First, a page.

Shahid cited Korea, Taiwan and China as three countries that are moving fast innovatively and determinedly. ‚ÄúFor Korea and Taiwan, external threats, wars act as pressures. So there is an intense need to drive the economy. Determination and need,‚ÄĚ he explained.
He added that for China, they had the ‚Äúwe want to be number one‚ÄĚ mentality and a ‚Äúnationalistic spirit‚ÄĚ. He said Malaysia needs to have the same kind of determination as the three countries where it should aim ‚Äúto be the best than just okay‚ÄĚ.
Earlier in his talk, Shahid said Malaysia can be an innovative hotspot in 5 ‚Äď 10 years, defining hotspot as an urban area rich with technological findings and having the business capacity to turn some of these into commercial innovations. Among the ingredients for an innovation hotspot are strong political will, improving the quality of education, creating one or two elite universities, and a culture open to new ideas and supportive of technological change.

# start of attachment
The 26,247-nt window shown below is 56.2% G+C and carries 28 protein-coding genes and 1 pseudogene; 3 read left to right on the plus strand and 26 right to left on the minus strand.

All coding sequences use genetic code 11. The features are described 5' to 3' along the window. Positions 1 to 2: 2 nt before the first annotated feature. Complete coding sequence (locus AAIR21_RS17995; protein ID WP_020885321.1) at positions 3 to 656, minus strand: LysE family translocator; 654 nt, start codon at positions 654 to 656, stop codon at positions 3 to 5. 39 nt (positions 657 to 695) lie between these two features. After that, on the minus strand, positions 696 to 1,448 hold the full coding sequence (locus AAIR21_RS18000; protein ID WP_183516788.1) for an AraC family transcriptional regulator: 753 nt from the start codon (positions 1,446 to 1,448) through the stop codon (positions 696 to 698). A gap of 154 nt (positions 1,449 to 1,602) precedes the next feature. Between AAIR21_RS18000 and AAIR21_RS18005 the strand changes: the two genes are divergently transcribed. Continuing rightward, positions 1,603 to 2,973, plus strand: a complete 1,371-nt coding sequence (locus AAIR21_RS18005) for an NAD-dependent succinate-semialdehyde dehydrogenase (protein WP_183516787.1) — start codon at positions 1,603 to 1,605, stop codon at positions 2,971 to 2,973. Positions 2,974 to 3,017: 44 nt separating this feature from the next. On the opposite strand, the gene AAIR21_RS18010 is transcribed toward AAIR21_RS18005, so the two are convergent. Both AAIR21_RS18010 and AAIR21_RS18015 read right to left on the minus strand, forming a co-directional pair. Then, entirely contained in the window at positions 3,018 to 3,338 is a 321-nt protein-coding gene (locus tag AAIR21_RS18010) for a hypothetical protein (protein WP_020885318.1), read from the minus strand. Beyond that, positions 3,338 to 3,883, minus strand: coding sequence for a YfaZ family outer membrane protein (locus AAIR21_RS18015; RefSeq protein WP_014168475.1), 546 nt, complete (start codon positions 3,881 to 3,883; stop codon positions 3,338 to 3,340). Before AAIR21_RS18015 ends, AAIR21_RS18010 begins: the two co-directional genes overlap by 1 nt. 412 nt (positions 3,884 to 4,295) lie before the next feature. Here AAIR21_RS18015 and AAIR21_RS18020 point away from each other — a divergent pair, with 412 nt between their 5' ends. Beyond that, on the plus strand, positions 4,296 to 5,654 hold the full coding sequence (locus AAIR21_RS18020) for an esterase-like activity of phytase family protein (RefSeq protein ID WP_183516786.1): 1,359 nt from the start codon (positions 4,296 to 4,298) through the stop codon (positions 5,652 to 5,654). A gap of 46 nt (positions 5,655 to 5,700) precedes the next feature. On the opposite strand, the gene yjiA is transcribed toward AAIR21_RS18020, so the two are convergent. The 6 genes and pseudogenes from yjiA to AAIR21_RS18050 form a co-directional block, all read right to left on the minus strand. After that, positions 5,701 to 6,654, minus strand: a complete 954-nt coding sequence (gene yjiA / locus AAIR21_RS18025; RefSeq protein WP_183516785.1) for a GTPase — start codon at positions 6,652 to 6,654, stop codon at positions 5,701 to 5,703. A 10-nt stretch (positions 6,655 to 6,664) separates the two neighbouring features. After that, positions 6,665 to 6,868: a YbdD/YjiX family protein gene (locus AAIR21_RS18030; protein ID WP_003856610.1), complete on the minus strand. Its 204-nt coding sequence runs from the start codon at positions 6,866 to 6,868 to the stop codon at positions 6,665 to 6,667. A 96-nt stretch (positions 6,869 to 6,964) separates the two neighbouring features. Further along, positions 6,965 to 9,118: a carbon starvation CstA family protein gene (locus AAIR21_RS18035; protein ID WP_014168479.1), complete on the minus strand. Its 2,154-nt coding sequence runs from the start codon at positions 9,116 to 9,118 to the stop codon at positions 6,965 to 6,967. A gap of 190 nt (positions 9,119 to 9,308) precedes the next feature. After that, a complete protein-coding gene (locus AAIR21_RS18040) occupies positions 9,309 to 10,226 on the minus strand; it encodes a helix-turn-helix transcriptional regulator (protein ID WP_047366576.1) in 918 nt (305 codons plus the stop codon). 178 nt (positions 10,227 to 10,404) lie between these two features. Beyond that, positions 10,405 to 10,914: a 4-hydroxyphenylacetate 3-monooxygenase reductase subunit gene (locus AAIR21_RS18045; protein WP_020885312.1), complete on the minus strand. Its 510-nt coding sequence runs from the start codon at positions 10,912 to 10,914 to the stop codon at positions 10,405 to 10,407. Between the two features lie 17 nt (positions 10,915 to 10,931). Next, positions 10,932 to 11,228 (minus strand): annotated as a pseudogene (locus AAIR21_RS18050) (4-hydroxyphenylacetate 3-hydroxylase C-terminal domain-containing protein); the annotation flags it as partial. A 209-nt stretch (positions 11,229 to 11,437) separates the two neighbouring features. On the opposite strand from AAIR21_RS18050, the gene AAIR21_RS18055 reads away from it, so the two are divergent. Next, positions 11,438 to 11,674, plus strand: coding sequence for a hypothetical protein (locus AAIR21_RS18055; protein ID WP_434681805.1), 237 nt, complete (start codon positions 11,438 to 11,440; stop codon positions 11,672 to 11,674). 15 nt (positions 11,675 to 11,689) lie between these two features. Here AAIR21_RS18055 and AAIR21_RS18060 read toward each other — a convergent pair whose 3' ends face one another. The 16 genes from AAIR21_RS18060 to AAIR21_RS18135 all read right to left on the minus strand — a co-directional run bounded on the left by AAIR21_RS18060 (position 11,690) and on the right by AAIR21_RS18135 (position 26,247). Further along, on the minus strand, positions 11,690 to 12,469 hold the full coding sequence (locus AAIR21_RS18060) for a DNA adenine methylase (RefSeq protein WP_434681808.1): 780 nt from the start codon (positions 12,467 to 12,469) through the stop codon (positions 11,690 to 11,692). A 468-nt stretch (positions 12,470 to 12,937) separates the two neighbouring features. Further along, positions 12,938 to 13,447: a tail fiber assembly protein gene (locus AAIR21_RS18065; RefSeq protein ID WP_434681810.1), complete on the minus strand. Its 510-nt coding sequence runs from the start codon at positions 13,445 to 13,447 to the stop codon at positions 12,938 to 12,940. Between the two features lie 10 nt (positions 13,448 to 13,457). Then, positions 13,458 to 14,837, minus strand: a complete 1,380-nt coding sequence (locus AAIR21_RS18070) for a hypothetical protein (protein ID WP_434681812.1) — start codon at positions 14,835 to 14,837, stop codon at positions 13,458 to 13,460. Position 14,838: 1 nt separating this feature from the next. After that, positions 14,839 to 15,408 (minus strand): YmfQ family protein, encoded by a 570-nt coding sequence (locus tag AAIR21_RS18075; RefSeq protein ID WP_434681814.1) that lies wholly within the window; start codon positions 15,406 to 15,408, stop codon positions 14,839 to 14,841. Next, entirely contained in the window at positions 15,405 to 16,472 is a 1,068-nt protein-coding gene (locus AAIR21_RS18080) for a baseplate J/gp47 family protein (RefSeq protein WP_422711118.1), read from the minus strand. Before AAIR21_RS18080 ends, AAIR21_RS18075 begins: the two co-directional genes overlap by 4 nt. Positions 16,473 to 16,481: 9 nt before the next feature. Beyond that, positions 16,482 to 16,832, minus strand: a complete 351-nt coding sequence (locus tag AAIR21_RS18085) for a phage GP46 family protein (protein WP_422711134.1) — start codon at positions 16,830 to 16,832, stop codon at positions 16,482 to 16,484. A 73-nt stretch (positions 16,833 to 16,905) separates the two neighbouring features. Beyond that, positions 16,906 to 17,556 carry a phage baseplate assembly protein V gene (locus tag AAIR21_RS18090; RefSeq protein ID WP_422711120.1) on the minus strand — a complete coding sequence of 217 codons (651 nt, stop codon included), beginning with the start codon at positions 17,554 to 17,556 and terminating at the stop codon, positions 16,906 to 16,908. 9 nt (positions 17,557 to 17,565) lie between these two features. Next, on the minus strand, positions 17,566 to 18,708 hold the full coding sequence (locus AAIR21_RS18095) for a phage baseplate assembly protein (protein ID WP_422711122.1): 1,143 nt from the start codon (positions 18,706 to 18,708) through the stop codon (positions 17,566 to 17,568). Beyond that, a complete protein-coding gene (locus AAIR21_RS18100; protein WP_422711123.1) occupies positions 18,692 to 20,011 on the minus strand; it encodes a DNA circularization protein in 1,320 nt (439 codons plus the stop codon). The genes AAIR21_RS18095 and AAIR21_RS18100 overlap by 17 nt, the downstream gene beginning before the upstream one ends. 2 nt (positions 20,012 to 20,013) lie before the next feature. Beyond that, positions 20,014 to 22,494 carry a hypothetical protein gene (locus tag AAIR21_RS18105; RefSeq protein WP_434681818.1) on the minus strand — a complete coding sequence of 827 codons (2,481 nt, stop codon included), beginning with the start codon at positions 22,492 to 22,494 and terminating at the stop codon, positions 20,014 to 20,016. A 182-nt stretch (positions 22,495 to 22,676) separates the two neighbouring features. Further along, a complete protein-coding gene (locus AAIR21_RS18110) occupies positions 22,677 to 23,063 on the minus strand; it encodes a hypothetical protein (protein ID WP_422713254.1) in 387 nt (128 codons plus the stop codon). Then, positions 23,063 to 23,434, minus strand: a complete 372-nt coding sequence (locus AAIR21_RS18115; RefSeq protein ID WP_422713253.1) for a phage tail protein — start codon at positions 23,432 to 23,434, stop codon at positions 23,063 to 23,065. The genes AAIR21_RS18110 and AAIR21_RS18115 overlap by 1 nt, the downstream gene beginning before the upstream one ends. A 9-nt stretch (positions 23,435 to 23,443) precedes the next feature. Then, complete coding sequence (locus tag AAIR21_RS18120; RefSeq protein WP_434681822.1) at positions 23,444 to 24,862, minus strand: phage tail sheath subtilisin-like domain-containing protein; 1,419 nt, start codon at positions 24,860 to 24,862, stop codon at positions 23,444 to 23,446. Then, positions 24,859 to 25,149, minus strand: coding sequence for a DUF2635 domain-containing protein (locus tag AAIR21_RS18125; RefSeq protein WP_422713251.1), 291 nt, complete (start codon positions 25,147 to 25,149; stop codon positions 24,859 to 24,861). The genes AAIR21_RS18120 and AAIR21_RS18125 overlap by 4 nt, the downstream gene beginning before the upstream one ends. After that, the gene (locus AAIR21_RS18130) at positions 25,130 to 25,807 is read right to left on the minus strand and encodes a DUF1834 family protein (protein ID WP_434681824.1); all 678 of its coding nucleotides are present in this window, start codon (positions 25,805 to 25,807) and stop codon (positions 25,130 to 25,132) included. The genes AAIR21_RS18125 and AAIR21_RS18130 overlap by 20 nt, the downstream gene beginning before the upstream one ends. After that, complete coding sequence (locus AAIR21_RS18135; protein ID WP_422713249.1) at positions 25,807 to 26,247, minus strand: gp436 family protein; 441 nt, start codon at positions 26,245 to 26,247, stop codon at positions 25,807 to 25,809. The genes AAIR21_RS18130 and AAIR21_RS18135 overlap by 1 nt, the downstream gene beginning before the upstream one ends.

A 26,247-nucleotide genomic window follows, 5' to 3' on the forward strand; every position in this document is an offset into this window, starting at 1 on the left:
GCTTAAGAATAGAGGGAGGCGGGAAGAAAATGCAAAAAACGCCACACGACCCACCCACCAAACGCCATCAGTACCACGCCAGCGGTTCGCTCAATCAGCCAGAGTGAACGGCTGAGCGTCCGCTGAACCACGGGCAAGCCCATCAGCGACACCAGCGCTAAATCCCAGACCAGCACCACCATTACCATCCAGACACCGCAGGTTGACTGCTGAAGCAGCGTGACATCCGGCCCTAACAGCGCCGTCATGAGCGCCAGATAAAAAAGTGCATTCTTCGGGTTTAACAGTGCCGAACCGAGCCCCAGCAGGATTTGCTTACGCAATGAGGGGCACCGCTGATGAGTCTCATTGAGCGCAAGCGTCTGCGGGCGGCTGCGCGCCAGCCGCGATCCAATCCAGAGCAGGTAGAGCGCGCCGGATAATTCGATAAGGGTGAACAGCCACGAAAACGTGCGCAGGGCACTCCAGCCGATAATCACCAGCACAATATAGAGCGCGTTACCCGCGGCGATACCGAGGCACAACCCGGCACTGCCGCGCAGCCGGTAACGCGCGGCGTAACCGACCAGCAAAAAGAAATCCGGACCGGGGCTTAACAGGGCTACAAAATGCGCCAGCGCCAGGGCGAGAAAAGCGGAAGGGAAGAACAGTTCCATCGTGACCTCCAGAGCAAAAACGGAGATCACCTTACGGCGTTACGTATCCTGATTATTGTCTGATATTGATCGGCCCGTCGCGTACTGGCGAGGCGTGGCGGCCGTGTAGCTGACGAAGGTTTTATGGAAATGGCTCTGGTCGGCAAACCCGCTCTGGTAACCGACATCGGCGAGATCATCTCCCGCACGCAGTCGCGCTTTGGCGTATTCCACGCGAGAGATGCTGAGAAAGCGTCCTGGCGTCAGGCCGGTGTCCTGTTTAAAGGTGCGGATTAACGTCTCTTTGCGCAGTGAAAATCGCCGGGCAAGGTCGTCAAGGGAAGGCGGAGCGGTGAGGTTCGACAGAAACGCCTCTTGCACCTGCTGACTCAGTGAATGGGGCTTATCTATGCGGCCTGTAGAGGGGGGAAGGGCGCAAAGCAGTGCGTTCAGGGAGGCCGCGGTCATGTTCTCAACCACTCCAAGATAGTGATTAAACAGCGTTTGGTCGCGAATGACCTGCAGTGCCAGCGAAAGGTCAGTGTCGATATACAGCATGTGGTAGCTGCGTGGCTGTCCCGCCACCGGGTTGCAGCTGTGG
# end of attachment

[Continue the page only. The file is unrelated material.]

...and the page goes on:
Meanwhile Philip Schellekens, Senior Economist for the Asia and Pacific Department of The World Bank, Bangkok, spoke on ‚ÄėMalaysia Economic Monitor: Repositioning for Growth‚Äô. He declared, ‚ÄúMalaysia has a high share of hi-technology exports but innovation efforts by firms are lacking.‚ÄĚ
He said Malaysia must make its investment climate more attractive, and among the measures are: to provide hard and soft infrastructure for knowledge economy; improve the skills of the workforce; make growth more inclusive so that nobody is left behind; and manage public finances for long-term growth.
Some 50 people attended the lecture, including Wawasan Education Foundation chairman Dato‚Äô Seri Stephen Yeap, WOU Acting Vice Chancellor Prof Wong Tat Meng, and WOU Council member Dato‚Äô Seri Nazir Ariff.